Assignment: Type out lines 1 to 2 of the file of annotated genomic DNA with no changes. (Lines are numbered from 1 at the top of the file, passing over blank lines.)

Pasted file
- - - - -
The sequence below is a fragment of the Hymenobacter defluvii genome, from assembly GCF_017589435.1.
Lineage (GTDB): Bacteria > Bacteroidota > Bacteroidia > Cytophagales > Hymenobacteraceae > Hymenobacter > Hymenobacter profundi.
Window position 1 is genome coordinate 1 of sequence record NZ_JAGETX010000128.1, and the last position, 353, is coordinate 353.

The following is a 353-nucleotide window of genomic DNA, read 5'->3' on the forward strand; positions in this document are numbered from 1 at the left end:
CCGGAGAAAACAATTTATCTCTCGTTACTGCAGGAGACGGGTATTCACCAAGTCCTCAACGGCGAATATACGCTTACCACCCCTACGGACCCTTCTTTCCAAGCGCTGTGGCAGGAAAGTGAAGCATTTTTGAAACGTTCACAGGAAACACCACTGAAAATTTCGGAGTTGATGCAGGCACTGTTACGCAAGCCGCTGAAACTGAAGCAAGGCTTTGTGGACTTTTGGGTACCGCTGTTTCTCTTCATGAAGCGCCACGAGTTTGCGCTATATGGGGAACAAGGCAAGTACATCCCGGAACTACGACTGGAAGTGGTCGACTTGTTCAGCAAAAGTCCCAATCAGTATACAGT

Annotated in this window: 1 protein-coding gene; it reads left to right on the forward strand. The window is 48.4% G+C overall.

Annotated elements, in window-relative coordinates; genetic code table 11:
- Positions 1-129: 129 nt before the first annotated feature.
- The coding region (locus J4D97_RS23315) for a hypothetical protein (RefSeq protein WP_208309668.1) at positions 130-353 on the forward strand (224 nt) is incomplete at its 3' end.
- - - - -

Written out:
The sequence below is a fragment of the Hymenobacter defluvii genome, from assembly GCF_017589435.1.
Lineage (GTDB): Bacteria > Bacteroidota > Bacteroidia > Cytophagales > Hymenobacteraceae > Hymenobacter > Hymenobacter profundi.